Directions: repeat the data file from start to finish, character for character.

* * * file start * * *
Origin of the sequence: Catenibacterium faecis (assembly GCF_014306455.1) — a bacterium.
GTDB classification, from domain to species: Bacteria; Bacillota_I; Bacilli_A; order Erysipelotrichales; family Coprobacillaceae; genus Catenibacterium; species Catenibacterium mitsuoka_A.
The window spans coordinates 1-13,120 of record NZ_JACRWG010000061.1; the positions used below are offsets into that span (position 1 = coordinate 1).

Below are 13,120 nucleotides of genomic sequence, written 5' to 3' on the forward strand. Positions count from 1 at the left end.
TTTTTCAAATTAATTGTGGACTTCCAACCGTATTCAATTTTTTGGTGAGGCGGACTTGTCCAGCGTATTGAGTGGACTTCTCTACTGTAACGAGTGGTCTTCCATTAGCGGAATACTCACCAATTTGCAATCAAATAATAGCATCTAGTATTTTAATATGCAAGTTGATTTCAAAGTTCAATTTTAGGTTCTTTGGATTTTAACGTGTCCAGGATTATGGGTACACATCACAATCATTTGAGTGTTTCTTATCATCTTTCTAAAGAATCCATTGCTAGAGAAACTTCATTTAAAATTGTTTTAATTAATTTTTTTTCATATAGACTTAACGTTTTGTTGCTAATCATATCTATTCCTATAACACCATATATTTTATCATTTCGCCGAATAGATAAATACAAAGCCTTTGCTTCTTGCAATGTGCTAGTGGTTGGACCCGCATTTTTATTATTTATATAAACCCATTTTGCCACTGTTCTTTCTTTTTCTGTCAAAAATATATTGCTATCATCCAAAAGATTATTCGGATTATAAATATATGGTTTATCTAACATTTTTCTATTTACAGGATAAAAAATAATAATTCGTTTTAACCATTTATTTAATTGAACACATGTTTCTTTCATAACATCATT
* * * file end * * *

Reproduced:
Origin of the sequence: Catenibacterium faecis (assembly GCF_014306455.1) — a bacterium.
GTDB classification, from domain to species: Bacteria; Bacillota_I; Bacilli_A; order Erysipelotrichales; family Coprobacillaceae; genus Catenibacterium; species Catenibacterium mitsuoka_A.
The window spans coordinates 1-13,120 of record NZ_JACRWG010000061.1; the positions used below are offsets into that span (position 1 = coordinate 1).

Below are 13,120 nucleotides of genomic sequence, written 5' to 3' on the forward strand. Positions count from 1 at the left end.
TTTTTCAAATTAATTGTGGACTTCCAACCGTATTCAATTTTTTGGTGAGGCGGACTTGTCCAGCGTATTGAGTGGACTTCTCTACTGTAACGAGTGGTCTTCCATTAGCGGAATACTCACCAATTTGCAATCAAATAATAGCATCTAGTATTTTAATATGCAAGTTGATTTCAAAGTTCAATTTTAGGTTCTTTGGATTTTAACGTGTCCAGGATTATGGGTACACATCACAATCATTTGAGTGTTTCTTATCATCTTTCTAAAGAATCCATTGCTAGAGAAACTTCATTTAAAATTGTTTTAATTAATTTTTTTTCATATAGACTTAACGTTTTGTTGCTAATCATATCTATTCCTATAACACCATATATTTTATCATTTCGCCGAATAGATAAATACAAAGCCTTTGCTTCTTGCAATGTGCTAGTGGTTGGACCCGCATTTTTATTATTTATATAAACCCATTTTGCCACTGTTCTTTCTTTTTCTGTCAAAAATATATTGCTATCATCCAAAAGATTATTCGGATTATAAATATATGGTTTATCTAACATTTTTCTATTTACAGGATAAAAAATAATAATTCGTTTTAACCATTTATTTAATTGAACACATGTTTCTTTCATAACATCATT